Cap de Formentor is at the north end of the island of Majorca. It is a spectacular peninsula with stunning views looking out over the sea and beautiful sandy beaches. It’s highest point ‘Fumart’ is nearly 400 metres above sea level.
It is a wonderful place to go to for a sunny holiday, and many flock there in the summer to enjoy the seaside and the wonderful weather. The height of the location also makes for some incredible sights all around you.
It’s not difficult to get to, with a multitude of cheap flights always heading to Majorca, especially in the summer when the wonderful weather is really at its peak. This is often the best time to go.
The rock formations along the coast here attract many nesting seabirds, and the way the trees appear to grow out of rocks makes it a very interesting place to look at.
There is a 13.5 kilometre road which runs from Port de Pollenca to Cap De Formentor and it was built by the Italian engineer Antonio Paretti. The steps, walls, paths and lighthouse on Cap de Formentor were built from the cliffs in 1892, and when the poet Miquel I Llobera who owned the Cap de Formentor peninsular died it was divided into lots and sold.
In 1928 Adan Diehl who was a native of Argentina decided to build a hotel here. What he built was the Formentor hotel which is one of the earliest hotels on the island and was opened in 1929. The fine sandy beach here that forms Formentor beach used to be reserved exclusively for the hotels patrons but it is now open to anyone and it’s a lovely beach to visit too. Since it’s conception this hotel has been a place where many personalities from around the world have stayed.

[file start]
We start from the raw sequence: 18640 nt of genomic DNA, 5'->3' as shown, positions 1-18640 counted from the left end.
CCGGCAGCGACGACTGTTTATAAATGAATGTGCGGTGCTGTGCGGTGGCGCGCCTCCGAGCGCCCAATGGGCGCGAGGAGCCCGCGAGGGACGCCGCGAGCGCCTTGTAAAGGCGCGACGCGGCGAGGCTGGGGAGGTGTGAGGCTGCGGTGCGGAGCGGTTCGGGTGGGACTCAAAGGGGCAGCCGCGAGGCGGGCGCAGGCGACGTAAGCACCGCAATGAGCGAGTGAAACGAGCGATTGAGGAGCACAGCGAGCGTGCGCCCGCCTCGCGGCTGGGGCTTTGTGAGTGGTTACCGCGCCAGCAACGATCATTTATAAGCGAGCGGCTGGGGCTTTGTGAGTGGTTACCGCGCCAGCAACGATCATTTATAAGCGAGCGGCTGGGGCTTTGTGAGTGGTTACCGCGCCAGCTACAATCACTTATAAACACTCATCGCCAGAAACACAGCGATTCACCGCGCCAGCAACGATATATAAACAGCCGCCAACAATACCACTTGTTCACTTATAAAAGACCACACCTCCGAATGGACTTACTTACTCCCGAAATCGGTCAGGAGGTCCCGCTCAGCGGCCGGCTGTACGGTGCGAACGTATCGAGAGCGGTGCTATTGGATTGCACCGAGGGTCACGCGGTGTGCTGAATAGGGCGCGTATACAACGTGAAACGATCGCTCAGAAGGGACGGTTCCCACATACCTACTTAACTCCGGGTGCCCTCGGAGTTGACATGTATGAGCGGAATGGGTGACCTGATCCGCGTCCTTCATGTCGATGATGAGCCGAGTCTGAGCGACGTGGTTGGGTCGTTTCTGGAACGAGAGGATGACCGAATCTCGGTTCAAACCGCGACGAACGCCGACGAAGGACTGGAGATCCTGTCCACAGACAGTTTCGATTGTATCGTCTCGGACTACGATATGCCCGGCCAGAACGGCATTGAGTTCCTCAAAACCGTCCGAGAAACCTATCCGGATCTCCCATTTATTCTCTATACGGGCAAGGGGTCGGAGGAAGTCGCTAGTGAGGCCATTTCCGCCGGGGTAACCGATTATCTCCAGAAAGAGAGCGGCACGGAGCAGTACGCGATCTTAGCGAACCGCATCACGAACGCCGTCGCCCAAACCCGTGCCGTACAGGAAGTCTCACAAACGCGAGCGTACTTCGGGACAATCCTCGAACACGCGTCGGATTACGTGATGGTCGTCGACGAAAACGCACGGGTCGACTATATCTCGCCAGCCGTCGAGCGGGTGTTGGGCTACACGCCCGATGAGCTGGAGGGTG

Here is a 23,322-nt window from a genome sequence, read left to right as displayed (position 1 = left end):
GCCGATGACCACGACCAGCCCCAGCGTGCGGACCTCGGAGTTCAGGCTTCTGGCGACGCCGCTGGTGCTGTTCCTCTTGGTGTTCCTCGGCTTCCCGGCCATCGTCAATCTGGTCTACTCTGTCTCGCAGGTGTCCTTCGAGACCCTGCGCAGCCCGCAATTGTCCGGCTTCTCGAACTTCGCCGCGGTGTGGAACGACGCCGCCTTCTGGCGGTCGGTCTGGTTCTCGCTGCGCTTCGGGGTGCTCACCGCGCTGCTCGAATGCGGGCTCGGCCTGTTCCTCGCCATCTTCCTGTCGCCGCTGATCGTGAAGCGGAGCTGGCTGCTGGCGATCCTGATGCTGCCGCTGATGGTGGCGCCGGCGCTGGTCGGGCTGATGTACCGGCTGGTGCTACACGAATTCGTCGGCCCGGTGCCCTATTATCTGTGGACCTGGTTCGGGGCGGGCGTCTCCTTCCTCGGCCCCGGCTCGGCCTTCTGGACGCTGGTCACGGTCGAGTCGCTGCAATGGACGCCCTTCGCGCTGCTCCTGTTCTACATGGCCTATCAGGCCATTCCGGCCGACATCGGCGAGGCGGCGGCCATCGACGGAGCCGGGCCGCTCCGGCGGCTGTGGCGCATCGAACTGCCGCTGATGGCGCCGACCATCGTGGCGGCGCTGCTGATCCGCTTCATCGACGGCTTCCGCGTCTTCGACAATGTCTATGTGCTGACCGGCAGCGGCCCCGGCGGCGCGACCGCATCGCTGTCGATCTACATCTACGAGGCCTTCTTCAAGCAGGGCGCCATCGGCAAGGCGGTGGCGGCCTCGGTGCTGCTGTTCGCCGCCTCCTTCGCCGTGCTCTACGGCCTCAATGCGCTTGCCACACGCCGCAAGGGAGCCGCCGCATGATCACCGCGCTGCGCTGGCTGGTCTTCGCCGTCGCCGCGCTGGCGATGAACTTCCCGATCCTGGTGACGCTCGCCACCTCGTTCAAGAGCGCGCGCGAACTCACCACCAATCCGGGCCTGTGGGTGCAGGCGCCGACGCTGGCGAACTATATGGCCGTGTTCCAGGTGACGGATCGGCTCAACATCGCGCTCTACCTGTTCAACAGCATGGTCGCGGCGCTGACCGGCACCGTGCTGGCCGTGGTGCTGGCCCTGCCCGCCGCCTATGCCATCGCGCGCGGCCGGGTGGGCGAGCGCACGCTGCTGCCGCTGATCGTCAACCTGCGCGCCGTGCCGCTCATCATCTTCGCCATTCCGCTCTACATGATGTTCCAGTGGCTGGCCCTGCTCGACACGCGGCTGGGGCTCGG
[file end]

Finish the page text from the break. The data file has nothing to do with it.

If you follow the main road here up from the hotel you come to the lighthouse. Perched near the very top of the peninsula it is surrounded by many rare and protected plants. There are various lookout points around the headland. The most well known is probably the Mirador del Mal Pas. The views from here are quite spectacular and very worth while looking at, but beware looking down to the cliffs below as with the sea roaring 300 metres below against some pretty impressive rocks and the wind whistling round it can make even the most fearless walkers and climbers a little weak at the knee.
In the south eastern part of the headland, near to Raco de Xot there is a cave which opens into the sea. There are two entrances which are located about 8 metres above the surface of the water, and the cave is about 90 metres long and 8 metres high. It is one of the most important sources of information from the bronze age talaiot culture.